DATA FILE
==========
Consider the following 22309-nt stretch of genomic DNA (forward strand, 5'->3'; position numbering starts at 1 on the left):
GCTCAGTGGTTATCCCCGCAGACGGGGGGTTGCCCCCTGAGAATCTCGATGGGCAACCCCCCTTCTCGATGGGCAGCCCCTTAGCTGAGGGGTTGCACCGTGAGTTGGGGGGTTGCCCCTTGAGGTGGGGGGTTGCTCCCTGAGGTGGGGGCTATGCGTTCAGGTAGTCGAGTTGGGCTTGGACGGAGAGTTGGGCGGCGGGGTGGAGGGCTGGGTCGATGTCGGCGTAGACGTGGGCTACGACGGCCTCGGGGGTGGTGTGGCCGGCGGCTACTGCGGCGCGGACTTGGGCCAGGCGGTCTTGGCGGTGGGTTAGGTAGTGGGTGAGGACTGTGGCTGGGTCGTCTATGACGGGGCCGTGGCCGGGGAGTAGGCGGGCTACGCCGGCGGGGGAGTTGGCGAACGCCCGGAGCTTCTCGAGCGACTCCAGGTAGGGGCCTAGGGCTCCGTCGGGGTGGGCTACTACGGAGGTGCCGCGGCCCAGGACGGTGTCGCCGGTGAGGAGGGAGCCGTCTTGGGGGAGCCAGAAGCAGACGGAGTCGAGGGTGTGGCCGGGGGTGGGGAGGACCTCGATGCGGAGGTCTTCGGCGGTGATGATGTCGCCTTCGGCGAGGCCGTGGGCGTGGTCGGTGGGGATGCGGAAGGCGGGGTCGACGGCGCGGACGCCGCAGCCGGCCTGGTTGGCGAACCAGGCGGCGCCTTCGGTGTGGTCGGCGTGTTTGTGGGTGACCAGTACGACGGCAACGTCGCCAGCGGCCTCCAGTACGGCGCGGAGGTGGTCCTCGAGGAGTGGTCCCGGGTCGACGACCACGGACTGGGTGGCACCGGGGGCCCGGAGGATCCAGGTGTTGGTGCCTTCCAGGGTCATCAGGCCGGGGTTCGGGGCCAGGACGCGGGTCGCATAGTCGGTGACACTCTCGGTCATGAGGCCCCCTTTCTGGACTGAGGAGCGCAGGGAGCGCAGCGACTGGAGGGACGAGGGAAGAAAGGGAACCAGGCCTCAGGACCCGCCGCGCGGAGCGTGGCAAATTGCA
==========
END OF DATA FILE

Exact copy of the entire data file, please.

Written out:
Consider the following 22309-nt stretch of genomic DNA (forward strand, 5'->3'; position numbering starts at 1 on the left):
GCTCAGTGGTTATCCCCGCAGACGGGGGGTTGCCCCCTGAGAATCTCGATGGGCAACCCCCCTTCTCGATGGGCAGCCCCTTAGCTGAGGGGTTGCACCGTGAGTTGGGGGGTTGCCCCTTGAGGTGGGGGGTTGCTCCCTGAGGTGGGGGCTATGCGTTCAGGTAGTCGAGTTGGGCTTGGACGGAGAGTTGGGCGGCGGGGTGGAGGGCTGGGTCGATGTCGGCGTAGACGTGGGCTACGACGGCCTCGGGGGTGGTGTGGCCGGCGGCTACTGCGGCGCGGACTTGGGCCAGGCGGTCTTGGCGGTGGGTTAGGTAGTGGGTGAGGACTGTGGCTGGGTCGTCTATGACGGGGCCGTGGCCGGGGAGTAGGCGGGCTACGCCGGCGGGGGAGTTGGCGAACGCCCGGAGCTTCTCGAGCGACTCCAGGTAGGGGCCTAGGGCTCCGTCGGGGTGGGCTACTACGGAGGTGCCGCGGCCCAGGACGGTGTCGCCGGTGAGGAGGGAGCCGTCTTGGGGGAGCCAGAAGCAGACGGAGTCGAGGGTGTGGCCGGGGGTGGGGAGGACCTCGATGCGGAGGTCTTCGGCGGTGATGATGTCGCCTTCGGCGAGGCCGTGGGCGTGGTCGGTGGGGATGCGGAAGGCGGGGTCGACGGCGCGGACGCCGCAGCCGGCCTGGTTGGCGAACCAGGCGGCGCCTTCGGTGTGGTCGGCGTGTTTGTGGGTGACCAGTACGACGGCAACGTCGCCAGCGGCCTCCAGTACGGCGCGGAGGTGGTCCTCGAGGAGTGGTCCCGGGTCGACGACCACGGACTGGGTGGCACCGGGGGCCCGGAGGATCCAGGTGTTGGTGCCTTCCAGGGTCATCAGGCCGGGGTTCGGGGCCAGGACGCGGGTCGCATAGTCGGTGACACTCTCGGTCATGAGGCCCCCTTTCTGGACTGAGGAGCGCAGGGAGCGCAGCGACTGGAGGGACGAGGGAAGAAAGGGAACCAGGCCTCAGGACCCGCCGCGCGGAGCGTGGCAAATTGCA